Terms and conditions

Wax_seal_with_impression_of_uppercase_letter_AHave you ever noticed that lawyers like to say the same thing twice?
A marriage is to have and to hold; the partners who make and enter into it may covenant and agree that their goods and chattels are shared until they cease and desist, and the contract is declared null and void. On the death of one or either partner, the terms and conditions of the will and testament, witnessed truly and correctly, should be deemed and considered binding and obligating by the heirs and successors, and acknowledged legal and valid in the eyes of all and sundry.

This might give you a headache but there is a reason for all these word pairs, or legal doublets. And it is not because, like Dickens, the lawyers were paid by the word.
Doublets arose because after the Norman Conquest, French, Latin and Old English words were in currency, and their meanings overlapped. To be sure that both meanings were covered and avoid legal dispute, lawyers used pairs of words. While will and testament are Old English and Latin, and goods and chattels are English and French, have and hold are both English; doublets also began to be used for rhetorical effect.

An enjoyable little book called The Story of English in 100 Words by David Crystal can tell you more. Or listen to Stevie Wonder’s Signed, Sealed, Delivered for a quick introduction to legal triplets.

Translator, editor, writer, reader

Tagged with: , , , , ,
Posted in language
One comment on “Terms and conditions
  1. Wujek says:

    I never, ever, undoubtedly realised this, that or the other.
    Very interesting, nay, fascinating.

Leave a Reply

Fill in your details below or click an icon to log in:

WordPress.com Logo

You are commenting using your WordPress.com account. Log Out /  Change )

Facebook photo

You are commenting using your Facebook account. Log Out /  Change )

Connecting to %s

advent Alice in Wonderland American And Other Stories Antonia Lloyd-Jones Arabic Argentina Beowulf Berlin Best Translated Book Award Bible books Brazil Brazilian Portuguese British British Library Buddhism Catalan Children's Books China Chinese Christmas Christmas Carols Contemporary Czesław Miłosz Danish Dari David Hackston Dublin Literary Award English Estonian Fantasy Farsi Fiction Finland Finland 100 Finlandia Prize Finnish Flemish Free Word Centre French George Szirtes German Greek Hebrew Herbert Lomas Herta Müller history Hungarian Iceland Idioms Illustration India international International Translation Day Irish Gaelic Italian J. R. R. Tolkien Japanese Jenny Erpenbeck Johanna Sinisalo Korean Language language learning Languages Latin Literature Lola Rogers Lord of the Rings Mabinogion Man Booker International Prize Maori Maria Turtschaninoff Moomins New Year Nobel Prize Nobel Prize for Literature Norwegian Old English Olga Tokarczuk Owen Witesman Oxford English Dictionary Penguin PEN Translation Prize Persian Philip Boehm Phoneme Media Poetry Poetry Translation Centre Polish Portuguese Pushkin Press Queer Romanian Rosa Liksom Russian Salla Simukka Second World War Short Stories Sofi Oksanen Spanish Stanisław Barańczak Suomi100 Susan Bernofsky Svetlana Alexievich Swedish Switzerland Thomas Teal Tibetan Tove Jansson transation Translation translator Translators Without Borders Valentine's Day Wales Warsaw Welsh Wisława Szymborska Witold Szabłowski Women in Translation Month words Words without Borders writing YA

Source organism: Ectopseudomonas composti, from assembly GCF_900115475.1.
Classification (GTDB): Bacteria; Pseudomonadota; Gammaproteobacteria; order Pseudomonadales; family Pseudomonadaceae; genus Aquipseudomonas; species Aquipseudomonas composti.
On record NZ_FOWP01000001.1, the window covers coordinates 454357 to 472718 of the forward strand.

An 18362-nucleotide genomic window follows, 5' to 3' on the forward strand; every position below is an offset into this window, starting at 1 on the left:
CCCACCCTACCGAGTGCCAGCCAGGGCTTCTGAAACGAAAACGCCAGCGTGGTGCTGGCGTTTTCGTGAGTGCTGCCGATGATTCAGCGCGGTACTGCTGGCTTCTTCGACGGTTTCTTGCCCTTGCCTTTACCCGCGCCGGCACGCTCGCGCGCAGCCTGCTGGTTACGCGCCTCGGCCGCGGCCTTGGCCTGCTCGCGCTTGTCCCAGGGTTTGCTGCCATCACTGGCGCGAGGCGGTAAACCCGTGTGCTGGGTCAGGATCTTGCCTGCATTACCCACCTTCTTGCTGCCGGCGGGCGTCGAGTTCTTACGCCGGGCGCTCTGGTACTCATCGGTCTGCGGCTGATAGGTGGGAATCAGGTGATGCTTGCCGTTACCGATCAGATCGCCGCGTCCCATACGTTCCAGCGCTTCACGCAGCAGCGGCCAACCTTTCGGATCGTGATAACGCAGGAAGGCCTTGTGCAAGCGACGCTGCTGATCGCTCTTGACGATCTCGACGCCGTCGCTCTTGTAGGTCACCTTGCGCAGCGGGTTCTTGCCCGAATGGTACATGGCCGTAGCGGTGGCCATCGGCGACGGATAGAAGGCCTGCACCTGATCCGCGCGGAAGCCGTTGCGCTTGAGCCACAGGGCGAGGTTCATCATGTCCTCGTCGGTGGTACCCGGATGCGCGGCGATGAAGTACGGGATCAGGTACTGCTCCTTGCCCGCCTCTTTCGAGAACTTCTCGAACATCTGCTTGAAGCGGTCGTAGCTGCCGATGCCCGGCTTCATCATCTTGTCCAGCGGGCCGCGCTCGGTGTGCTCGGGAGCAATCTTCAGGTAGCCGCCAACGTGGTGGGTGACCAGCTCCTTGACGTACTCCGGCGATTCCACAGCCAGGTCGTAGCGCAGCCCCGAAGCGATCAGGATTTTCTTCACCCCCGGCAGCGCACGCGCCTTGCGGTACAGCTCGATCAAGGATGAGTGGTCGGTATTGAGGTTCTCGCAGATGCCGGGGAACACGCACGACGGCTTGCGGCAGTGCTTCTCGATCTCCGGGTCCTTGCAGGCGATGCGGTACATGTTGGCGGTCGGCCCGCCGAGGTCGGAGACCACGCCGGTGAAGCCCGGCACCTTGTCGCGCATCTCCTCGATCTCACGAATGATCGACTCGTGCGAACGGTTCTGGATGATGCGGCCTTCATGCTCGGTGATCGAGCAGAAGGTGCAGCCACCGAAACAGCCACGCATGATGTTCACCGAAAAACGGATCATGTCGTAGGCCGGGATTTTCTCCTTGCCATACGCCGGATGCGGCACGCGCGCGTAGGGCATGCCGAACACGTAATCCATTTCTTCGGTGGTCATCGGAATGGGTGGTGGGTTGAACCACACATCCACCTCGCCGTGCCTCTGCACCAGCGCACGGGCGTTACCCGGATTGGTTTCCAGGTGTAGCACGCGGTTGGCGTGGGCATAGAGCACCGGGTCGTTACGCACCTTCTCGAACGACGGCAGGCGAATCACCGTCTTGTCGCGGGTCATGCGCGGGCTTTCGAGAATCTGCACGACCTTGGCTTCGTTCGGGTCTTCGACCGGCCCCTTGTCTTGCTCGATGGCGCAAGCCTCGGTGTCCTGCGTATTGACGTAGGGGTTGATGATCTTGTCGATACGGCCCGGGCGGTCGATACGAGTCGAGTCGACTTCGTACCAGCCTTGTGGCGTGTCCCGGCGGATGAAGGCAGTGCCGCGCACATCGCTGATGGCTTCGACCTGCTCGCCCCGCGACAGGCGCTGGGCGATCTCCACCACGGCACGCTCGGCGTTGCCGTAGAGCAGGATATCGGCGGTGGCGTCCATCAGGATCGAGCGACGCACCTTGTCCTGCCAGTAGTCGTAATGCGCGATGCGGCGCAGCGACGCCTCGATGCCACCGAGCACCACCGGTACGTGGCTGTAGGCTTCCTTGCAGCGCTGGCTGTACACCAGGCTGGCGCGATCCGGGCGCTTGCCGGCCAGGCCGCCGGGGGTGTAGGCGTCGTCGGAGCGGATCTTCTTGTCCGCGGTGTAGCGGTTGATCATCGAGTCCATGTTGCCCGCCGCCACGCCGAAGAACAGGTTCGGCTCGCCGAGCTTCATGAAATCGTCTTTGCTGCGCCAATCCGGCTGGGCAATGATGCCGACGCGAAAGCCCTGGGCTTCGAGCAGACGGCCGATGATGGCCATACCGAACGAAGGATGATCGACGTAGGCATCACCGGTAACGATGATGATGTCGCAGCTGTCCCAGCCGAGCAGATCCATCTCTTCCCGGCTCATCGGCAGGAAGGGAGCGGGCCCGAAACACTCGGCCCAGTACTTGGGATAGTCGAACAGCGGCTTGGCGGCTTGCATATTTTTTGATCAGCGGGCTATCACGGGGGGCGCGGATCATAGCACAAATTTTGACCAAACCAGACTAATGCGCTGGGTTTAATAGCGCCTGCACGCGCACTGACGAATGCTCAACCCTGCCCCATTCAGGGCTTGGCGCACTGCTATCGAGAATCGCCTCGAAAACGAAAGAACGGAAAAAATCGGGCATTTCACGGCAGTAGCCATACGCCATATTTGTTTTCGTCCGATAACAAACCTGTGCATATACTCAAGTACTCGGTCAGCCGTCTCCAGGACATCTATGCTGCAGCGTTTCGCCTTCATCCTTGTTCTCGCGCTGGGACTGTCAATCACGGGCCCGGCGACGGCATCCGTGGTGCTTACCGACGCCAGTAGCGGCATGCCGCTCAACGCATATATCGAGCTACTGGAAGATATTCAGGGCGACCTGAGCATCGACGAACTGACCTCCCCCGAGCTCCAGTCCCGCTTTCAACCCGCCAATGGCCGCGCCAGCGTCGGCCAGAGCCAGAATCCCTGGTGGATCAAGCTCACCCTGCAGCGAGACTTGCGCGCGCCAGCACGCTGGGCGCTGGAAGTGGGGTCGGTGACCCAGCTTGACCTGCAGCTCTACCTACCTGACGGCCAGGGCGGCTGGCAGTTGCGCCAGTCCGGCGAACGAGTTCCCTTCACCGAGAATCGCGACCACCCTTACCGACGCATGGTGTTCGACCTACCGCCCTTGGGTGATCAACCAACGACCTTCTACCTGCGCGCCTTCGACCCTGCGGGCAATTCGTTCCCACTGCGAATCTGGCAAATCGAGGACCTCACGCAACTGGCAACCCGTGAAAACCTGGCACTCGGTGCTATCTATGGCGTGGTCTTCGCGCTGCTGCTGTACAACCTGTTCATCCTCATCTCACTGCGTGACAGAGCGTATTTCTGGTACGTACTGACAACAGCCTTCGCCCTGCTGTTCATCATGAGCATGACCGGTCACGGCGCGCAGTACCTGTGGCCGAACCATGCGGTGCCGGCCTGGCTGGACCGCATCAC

Enter your email address to follow this blog and receive notifications of new posts by email.

Follow found in translation on WordPress.com
%d bloggers like this: